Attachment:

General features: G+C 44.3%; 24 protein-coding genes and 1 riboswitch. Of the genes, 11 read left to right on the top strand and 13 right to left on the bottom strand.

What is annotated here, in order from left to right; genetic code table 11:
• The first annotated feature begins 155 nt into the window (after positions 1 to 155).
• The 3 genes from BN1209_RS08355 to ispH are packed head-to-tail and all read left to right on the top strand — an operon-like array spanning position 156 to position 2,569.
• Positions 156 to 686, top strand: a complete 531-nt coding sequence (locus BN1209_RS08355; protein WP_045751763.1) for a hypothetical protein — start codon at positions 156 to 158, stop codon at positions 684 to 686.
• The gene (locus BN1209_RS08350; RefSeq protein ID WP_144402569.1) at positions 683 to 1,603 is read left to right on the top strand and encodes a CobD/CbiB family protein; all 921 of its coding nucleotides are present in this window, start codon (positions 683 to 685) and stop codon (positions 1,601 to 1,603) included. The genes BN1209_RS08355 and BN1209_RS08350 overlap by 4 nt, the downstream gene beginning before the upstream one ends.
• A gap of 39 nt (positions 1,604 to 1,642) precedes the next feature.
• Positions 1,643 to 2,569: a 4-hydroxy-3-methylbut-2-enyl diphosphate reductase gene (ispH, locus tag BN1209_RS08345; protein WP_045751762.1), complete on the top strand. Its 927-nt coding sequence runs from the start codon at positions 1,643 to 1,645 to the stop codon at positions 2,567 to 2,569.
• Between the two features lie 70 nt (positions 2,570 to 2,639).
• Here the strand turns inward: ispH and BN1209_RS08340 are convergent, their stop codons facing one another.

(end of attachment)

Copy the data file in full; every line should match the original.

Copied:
General features: G+C 44.3%; 24 protein-coding genes and 1 riboswitch. Of the genes, 11 read left to right on the top strand and 13 right to left on the bottom strand.

What is annotated here, in order from left to right; genetic code table 11:
• The first annotated feature begins 155 nt into the window (after positions 1 to 155).
• The 3 genes from BN1209_RS08355 to ispH are packed head-to-tail and all read left to right on the top strand — an operon-like array spanning position 156 to position 2,569.
• Positions 156 to 686, top strand: a complete 531-nt coding sequence (locus BN1209_RS08355; protein WP_045751763.1) for a hypothetical protein — start codon at positions 156 to 158, stop codon at positions 684 to 686.
• The gene (locus BN1209_RS08350; RefSeq protein ID WP_144402569.1) at positions 683 to 1,603 is read left to right on the top strand and encodes a CobD/CbiB family protein; all 921 of its coding nucleotides are present in this window, start codon (positions 683 to 685) and stop codon (positions 1,601 to 1,603) included. The genes BN1209_RS08355 and BN1209_RS08350 overlap by 4 nt, the downstream gene beginning before the upstream one ends.
• A gap of 39 nt (positions 1,604 to 1,642) precedes the next feature.
• Positions 1,643 to 2,569: a 4-hydroxy-3-methylbut-2-enyl diphosphate reductase gene (ispH, locus tag BN1209_RS08345; protein WP_045751762.1), complete on the top strand. Its 927-nt coding sequence runs from the start codon at positions 1,643 to 1,645 to the stop codon at positions 2,567 to 2,569.
• Between the two features lie 70 nt (positions 2,570 to 2,639).
• Here the strand turns inward: ispH and BN1209_RS08340 are convergent, their stop codons facing one another.